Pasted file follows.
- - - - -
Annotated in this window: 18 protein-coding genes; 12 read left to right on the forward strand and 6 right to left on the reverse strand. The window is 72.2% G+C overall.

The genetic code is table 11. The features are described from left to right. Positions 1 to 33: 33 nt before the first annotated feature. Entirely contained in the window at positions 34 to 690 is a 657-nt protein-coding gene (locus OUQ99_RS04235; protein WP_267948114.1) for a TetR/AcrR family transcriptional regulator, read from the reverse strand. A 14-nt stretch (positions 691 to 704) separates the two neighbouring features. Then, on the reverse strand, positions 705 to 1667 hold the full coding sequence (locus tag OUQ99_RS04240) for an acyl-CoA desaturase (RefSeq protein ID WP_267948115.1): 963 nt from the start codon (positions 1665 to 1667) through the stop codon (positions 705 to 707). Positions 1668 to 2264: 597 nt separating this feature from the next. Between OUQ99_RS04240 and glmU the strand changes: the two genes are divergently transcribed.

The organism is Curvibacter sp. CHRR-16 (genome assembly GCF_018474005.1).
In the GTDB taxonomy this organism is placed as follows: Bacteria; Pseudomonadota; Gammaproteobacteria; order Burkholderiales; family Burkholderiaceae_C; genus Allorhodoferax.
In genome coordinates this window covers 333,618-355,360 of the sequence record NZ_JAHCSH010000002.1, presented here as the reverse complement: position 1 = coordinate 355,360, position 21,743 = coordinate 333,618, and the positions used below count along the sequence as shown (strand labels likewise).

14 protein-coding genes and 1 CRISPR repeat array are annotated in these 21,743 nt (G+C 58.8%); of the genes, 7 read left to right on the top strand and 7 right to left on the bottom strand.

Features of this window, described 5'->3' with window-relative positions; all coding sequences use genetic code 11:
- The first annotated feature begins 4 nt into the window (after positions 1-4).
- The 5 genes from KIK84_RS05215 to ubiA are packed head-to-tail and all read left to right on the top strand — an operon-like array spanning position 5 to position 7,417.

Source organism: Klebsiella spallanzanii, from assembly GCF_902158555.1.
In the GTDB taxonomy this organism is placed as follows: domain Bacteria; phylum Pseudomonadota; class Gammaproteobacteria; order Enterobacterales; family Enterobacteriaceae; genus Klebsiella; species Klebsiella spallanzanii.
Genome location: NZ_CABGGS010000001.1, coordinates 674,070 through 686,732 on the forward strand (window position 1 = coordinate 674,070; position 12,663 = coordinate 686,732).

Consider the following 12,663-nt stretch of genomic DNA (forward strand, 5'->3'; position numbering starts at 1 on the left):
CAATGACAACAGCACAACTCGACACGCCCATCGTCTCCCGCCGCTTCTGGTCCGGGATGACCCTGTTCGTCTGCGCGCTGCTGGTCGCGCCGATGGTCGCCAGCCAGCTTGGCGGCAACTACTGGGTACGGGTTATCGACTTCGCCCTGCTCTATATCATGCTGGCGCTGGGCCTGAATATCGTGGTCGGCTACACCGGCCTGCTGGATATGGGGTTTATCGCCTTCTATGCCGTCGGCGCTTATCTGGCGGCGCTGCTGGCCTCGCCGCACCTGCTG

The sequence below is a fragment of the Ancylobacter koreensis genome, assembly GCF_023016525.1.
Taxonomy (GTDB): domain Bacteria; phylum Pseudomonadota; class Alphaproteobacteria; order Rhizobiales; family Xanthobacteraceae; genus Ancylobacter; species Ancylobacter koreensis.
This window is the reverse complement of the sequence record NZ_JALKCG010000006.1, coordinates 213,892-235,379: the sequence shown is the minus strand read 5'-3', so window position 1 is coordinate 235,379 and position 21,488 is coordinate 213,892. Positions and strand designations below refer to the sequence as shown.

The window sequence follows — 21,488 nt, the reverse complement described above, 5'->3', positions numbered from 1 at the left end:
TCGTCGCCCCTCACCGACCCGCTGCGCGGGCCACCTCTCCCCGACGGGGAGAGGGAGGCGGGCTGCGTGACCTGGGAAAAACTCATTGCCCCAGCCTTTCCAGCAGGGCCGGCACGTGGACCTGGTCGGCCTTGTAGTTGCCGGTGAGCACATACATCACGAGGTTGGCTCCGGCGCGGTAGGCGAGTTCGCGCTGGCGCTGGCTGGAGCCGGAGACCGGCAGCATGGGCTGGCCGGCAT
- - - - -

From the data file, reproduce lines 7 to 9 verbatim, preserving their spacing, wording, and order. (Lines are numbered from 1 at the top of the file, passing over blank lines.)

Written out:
Features of this window, described 5'->3' with window-relative positions; all coding sequences use genetic code 11:
- The first annotated feature begins 4 nt into the window (after positions 1-4).
- The 5 genes from KIK84_RS05215 to ubiA are packed head-to-tail and all read left to right on the top strand — an operon-like array spanning position 5 to position 7,417.